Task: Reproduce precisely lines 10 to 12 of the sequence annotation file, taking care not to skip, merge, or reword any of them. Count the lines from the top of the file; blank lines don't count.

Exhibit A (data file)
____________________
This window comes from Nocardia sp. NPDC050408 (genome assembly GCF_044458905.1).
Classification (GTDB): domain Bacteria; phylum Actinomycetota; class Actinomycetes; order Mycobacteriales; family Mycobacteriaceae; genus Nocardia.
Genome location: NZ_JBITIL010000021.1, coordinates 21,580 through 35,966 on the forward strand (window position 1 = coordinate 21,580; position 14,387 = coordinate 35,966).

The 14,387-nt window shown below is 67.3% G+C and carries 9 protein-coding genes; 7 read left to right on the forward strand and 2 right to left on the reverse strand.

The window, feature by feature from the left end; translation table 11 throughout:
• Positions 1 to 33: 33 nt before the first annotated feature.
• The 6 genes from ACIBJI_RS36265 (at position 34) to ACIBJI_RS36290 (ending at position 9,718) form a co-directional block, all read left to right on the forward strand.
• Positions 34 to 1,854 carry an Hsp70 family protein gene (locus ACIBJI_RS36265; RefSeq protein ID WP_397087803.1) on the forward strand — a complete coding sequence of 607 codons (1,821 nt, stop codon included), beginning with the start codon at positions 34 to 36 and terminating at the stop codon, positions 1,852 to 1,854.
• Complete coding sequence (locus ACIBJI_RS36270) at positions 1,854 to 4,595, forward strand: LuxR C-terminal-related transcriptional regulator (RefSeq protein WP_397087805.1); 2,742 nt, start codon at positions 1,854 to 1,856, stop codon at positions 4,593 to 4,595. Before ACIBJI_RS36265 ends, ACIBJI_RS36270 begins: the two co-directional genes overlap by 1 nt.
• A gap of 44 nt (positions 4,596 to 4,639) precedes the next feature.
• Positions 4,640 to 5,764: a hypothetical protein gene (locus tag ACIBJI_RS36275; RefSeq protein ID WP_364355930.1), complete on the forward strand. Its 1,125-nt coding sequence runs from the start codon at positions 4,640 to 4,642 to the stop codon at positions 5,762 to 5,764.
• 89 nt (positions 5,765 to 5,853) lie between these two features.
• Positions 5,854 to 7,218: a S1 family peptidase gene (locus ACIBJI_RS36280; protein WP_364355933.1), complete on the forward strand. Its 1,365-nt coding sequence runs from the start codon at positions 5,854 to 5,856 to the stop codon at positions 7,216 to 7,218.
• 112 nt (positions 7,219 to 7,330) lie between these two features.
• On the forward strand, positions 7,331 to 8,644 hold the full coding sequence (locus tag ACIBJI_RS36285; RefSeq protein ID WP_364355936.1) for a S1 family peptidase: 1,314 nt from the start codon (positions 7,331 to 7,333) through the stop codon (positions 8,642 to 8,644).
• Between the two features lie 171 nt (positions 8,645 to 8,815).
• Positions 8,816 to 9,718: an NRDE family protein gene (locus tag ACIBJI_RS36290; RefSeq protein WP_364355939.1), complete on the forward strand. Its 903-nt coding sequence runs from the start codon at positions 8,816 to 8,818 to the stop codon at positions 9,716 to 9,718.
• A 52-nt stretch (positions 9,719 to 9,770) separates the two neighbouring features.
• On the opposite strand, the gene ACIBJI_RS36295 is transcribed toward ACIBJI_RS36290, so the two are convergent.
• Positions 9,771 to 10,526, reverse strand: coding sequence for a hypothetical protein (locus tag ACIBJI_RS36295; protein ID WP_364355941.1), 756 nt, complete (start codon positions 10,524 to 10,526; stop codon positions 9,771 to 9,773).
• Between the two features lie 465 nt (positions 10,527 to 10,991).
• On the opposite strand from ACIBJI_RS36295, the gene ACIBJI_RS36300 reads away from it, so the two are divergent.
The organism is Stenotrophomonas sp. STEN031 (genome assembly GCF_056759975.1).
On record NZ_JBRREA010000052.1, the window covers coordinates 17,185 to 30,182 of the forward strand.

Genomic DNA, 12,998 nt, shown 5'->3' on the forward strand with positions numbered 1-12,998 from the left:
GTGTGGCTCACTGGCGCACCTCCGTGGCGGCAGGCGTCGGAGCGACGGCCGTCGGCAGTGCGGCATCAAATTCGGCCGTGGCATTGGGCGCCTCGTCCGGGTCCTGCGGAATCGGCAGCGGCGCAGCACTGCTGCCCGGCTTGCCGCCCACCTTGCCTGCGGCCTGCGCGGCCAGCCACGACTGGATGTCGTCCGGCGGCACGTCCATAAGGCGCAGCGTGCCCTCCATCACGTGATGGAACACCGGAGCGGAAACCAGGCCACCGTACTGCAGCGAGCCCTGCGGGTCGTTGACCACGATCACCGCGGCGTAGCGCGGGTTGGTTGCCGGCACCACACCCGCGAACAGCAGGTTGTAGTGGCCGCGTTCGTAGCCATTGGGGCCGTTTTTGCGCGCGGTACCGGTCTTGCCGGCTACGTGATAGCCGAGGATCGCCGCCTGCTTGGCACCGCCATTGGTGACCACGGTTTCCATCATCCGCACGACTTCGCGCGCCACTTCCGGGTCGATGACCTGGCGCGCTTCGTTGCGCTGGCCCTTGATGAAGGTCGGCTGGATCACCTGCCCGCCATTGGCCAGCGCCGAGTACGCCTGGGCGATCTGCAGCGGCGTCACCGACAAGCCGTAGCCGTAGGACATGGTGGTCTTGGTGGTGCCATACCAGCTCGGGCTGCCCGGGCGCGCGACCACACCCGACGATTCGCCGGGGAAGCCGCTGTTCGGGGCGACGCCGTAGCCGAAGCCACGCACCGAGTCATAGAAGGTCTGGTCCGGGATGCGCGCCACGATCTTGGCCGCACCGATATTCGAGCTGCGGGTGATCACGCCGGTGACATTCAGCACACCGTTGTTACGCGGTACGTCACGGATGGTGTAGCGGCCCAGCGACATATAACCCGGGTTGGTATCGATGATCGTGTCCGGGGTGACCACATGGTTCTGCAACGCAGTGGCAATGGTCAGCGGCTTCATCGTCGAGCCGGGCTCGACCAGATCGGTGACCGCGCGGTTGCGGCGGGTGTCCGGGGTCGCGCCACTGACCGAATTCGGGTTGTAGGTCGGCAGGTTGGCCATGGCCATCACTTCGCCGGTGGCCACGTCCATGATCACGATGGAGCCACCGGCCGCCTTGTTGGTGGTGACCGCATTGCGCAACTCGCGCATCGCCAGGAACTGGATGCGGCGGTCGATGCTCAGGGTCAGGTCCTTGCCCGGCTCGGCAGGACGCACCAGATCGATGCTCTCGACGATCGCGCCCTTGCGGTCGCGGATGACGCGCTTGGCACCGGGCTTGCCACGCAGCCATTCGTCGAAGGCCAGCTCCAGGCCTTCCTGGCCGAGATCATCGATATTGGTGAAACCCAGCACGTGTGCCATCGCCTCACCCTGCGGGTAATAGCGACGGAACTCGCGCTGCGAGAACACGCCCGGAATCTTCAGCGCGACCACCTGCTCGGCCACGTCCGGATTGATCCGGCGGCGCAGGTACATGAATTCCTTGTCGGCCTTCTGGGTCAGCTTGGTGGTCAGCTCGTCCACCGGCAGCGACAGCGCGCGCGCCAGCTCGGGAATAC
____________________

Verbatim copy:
• A gap of 44 nt (positions 4,596 to 4,639) precedes the next feature.
• Positions 4,640 to 5,764: a hypothetical protein gene (locus tag ACIBJI_RS36275; RefSeq protein ID WP_364355930.1), complete on the forward strand. Its 1,125-nt coding sequence runs from the start codon at positions 4,640 to 4,642 to the stop codon at positions 5,762 to 5,764.
• 89 nt (positions 5,765 to 5,853) lie between these two features.